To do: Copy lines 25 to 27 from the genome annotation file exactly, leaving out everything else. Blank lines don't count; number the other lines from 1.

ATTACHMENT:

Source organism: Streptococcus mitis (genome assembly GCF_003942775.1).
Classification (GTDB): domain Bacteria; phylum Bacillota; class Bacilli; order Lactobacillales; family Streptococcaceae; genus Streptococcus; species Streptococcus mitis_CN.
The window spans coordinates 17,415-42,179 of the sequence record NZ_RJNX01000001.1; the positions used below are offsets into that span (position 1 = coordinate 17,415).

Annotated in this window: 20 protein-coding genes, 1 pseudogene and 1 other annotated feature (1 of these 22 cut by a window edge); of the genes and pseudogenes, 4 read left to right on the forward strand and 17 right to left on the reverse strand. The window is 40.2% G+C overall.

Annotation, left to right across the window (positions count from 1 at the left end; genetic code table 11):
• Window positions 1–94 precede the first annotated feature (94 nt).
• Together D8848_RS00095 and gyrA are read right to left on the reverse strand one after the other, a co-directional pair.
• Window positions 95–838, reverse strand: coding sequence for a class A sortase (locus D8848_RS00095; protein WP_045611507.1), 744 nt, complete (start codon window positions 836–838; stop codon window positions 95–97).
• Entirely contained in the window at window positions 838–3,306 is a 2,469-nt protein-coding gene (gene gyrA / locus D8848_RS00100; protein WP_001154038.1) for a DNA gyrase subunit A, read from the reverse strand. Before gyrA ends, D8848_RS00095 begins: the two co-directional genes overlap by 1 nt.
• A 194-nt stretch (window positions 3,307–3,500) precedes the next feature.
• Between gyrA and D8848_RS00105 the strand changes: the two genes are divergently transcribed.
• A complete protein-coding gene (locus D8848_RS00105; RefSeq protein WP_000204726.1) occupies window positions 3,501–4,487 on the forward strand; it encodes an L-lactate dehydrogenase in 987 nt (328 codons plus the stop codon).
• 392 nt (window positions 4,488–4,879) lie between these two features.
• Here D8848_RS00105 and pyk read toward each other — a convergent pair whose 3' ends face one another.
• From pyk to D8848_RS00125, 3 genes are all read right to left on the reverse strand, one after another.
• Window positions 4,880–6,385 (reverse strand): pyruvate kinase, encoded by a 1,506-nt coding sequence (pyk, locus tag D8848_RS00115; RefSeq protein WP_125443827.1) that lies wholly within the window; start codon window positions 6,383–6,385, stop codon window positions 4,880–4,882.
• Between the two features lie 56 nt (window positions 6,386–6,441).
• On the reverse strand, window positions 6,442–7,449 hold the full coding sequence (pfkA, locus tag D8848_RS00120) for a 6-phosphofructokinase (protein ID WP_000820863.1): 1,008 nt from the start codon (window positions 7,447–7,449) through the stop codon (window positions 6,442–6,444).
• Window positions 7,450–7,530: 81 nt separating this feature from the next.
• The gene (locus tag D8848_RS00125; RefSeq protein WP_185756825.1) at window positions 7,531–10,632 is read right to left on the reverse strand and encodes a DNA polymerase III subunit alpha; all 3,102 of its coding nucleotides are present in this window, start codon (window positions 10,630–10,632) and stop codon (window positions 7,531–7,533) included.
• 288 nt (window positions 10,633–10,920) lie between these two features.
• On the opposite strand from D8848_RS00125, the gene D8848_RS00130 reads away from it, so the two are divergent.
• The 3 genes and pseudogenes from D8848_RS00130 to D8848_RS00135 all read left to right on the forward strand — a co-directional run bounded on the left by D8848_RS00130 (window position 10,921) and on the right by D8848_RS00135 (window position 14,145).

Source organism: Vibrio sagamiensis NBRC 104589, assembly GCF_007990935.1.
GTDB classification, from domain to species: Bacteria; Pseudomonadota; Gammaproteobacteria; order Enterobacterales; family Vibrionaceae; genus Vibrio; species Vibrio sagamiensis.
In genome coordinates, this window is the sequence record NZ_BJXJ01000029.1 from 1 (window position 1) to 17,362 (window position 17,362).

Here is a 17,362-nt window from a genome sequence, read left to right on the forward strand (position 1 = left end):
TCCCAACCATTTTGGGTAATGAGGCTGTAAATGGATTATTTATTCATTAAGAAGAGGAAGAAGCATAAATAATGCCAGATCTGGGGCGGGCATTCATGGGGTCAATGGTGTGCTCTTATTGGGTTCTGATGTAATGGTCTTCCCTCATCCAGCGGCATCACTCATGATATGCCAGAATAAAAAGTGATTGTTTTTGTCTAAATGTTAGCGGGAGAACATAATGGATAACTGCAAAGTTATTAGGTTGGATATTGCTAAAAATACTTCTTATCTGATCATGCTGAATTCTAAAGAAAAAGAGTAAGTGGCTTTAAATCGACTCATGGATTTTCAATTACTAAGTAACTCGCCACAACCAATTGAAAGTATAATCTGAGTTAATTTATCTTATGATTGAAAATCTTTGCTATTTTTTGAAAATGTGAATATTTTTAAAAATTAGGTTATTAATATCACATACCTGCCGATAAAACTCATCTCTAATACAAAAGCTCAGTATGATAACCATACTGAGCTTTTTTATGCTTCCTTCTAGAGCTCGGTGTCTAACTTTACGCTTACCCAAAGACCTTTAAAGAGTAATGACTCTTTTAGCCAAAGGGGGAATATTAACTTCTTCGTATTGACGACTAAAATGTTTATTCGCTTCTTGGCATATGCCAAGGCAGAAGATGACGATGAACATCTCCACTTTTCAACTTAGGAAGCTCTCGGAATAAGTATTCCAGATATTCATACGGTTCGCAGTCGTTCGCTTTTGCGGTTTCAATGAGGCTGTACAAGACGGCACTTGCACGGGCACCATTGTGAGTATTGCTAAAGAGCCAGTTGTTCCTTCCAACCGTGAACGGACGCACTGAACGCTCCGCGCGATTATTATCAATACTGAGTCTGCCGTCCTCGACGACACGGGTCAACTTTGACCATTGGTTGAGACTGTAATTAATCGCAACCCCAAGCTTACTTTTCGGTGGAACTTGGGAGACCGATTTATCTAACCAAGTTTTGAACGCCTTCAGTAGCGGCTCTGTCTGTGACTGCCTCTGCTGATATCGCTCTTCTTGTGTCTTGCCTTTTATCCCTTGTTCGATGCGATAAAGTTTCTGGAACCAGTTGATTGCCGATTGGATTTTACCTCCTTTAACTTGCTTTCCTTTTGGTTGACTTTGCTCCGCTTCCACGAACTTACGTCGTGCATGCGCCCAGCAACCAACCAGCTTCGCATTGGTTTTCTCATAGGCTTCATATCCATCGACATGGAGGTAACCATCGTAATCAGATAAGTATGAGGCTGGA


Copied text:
GTDB classification, from domain to species: Bacteria; Pseudomonadota; Gammaproteobacteria; order Enterobacterales; family Vibrionaceae; genus Vibrio; species Vibrio sagamiensis.
In genome coordinates, this window is the sequence record NZ_BJXJ01000029.1 from 1 (window position 1) to 17,362 (window position 17,362).

Here is a 17,362-nt window from a genome sequence, read left to right on the forward strand (position 1 = left end):